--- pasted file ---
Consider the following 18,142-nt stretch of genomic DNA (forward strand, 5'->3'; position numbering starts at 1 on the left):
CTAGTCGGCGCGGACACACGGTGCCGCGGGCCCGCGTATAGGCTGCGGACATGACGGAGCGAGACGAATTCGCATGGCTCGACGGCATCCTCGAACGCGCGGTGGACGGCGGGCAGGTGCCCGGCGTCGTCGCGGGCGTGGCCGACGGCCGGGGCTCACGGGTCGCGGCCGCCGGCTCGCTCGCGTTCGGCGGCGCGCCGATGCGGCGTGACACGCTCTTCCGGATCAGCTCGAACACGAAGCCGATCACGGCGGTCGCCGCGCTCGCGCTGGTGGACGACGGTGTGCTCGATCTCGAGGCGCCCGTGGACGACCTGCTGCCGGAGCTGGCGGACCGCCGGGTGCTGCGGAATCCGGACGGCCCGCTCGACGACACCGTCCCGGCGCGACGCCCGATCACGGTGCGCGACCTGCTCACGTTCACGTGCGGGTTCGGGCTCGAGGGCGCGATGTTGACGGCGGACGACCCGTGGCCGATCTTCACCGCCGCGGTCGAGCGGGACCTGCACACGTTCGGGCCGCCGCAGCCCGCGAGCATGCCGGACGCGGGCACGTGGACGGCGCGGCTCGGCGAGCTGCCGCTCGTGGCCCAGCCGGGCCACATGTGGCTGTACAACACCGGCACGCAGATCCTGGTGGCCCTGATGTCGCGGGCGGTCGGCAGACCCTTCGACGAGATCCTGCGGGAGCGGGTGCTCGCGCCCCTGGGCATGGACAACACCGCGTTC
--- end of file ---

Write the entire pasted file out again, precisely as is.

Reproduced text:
Consider the following 18,142-nt stretch of genomic DNA (forward strand, 5'->3'; position numbering starts at 1 on the left):
CTAGTCGGCGCGGACACACGGTGCCGCGGGCCCGCGTATAGGCTGCGGACATGACGGAGCGAGACGAATTCGCATGGCTCGACGGCATCCTCGAACGCGCGGTGGACGGCGGGCAGGTGCCCGGCGTCGTCGCGGGCGTGGCCGACGGCCGGGGCTCACGGGTCGCGGCCGCCGGCTCGCTCGCGTTCGGCGGCGCGCCGATGCGGCGTGACACGCTCTTCCGGATCAGCTCGAACACGAAGCCGATCACGGCGGTCGCCGCGCTCGCGCTGGTGGACGACGGTGTGCTCGATCTCGAGGCGCCCGTGGACGACCTGCTGCCGGAGCTGGCGGACCGCCGGGTGCTGCGGAATCCGGACGGCCCGCTCGACGACACCGTCCCGGCGCGACGCCCGATCACGGTGCGCGACCTGCTCACGTTCACGTGCGGGTTCGGGCTCGAGGGCGCGATGTTGACGGCGGACGACCCGTGGCCGATCTTCACCGCCGCGGTCGAGCGGGACCTGCACACGTTCGGGCCGCCGCAGCCCGCGAGCATGCCGGACGCGGGCACGTGGACGGCGCGGCTCGGCGAGCTGCCGCTCGTGGCCCAGCCGGGCCACATGTGGCTGTACAACACCGGCACGCAGATCCTGGTGGCCCTGATGTCGCGGGCGGTCGGCAGACCCTTCGACGAGATCCTGCGGGAGCGGGTGCTCGCGCCCCTGGGCATGGACAACACCGCGTTC